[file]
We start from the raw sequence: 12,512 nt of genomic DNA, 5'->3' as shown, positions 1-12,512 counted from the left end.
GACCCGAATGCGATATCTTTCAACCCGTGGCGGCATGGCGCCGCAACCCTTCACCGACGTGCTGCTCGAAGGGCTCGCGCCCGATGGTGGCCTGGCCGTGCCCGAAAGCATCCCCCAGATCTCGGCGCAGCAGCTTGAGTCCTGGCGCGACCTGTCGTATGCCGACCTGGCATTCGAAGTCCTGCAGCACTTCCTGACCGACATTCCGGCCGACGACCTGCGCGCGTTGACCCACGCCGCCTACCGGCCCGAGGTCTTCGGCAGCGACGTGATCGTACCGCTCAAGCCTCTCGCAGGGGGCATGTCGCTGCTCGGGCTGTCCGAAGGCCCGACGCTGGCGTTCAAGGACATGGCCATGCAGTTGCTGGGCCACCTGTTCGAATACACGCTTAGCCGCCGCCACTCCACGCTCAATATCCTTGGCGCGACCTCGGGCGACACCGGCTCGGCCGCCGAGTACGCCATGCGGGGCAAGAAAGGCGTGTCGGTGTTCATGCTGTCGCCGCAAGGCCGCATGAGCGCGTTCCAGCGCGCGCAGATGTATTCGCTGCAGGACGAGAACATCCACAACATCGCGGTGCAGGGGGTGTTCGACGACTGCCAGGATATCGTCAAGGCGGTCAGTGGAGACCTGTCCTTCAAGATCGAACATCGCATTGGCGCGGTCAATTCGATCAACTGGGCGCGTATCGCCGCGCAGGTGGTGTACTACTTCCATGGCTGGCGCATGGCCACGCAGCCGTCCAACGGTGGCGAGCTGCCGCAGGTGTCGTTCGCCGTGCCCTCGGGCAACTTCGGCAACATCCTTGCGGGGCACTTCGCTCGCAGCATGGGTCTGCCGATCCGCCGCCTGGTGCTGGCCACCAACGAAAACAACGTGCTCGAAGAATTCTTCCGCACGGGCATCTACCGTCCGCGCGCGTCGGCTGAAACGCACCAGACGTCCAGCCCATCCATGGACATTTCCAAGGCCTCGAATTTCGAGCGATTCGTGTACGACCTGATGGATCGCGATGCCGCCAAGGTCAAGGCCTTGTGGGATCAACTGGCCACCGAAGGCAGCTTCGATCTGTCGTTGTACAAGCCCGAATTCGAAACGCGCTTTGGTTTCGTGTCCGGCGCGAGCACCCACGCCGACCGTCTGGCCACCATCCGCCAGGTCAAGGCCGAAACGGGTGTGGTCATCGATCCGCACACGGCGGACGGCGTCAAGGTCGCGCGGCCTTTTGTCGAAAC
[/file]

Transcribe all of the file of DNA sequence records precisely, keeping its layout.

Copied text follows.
We start from the raw sequence: 12,512 nt of genomic DNA, 5'->3' as shown, positions 1-12,512 counted from the left end.
GACCCGAATGCGATATCTTTCAACCCGTGGCGGCATGGCGCCGCAACCCTTCACCGACGTGCTGCTCGAAGGGCTCGCGCCCGATGGTGGCCTGGCCGTGCCCGAAAGCATCCCCCAGATCTCGGCGCAGCAGCTTGAGTCCTGGCGCGACCTGTCGTATGCCGACCTGGCATTCGAAGTCCTGCAGCACTTCCTGACCGACATTCCGGCCGACGACCTGCGCGCGTTGACCCACGCCGCCTACCGGCCCGAGGTCTTCGGCAGCGACGTGATCGTACCGCTCAAGCCTCTCGCAGGGGGCATGTCGCTGCTCGGGCTGTCCGAAGGCCCGACGCTGGCGTTCAAGGACATGGCCATGCAGTTGCTGGGCCACCTGTTCGAATACACGCTTAGCCGCCGCCACTCCACGCTCAATATCCTTGGCGCGACCTCGGGCGACACCGGCTCGGCCGCCGAGTACGCCATGCGGGGCAAGAAAGGCGTGTCGGTGTTCATGCTGTCGCCGCAAGGCCGCATGAGCGCGTTCCAGCGCGCGCAGATGTATTCGCTGCAGGACGAGAACATCCACAACATCGCGGTGCAGGGGGTGTTCGACGACTGCCAGGATATCGTCAAGGCGGTCAGTGGAGACCTGTCCTTCAAGATCGAACATCGCATTGGCGCGGTCAATTCGATCAACTGGGCGCGTATCGCCGCGCAGGTGGTGTACTACTTCCATGGCTGGCGCATGGCCACGCAGCCGTCCAACGGTGGCGAGCTGCCGCAGGTGTCGTTCGCCGTGCCCTCGGGCAACTTCGGCAACATCCTTGCGGGGCACTTCGCTCGCAGCATGGGTCTGCCGATCCGCCGCCTGGTGCTGGCCACCAACGAAAACAACGTGCTCGAAGAATTCTTCCGCACGGGCATCTACCGTCCGCGCGCGTCGGCTGAAACGCACCAGACGTCCAGCCCATCCATGGACATTTCCAAGGCCTCGAATTTCGAGCGATTCGTGTACGACCTGATGGATCGCGATGCCGCCAAGGTCAAGGCCTTGTGGGATCAACTGGCCACCGAAGGCAGCTTCGATCTGTCGTTGTACAAGCCCGAATTCGAAACGCGCTTTGGTTTCGTGTCCGGCGCGAGCACCCACGCCGACCGTCTGGCCACCATCCGCCAGGTCAAGGCCGAAACGGGTGTGGTCATCGATCCGCACACGGCGGACGGCGTCAAGGTCGCGCGGCCTTTTGTCGAAAC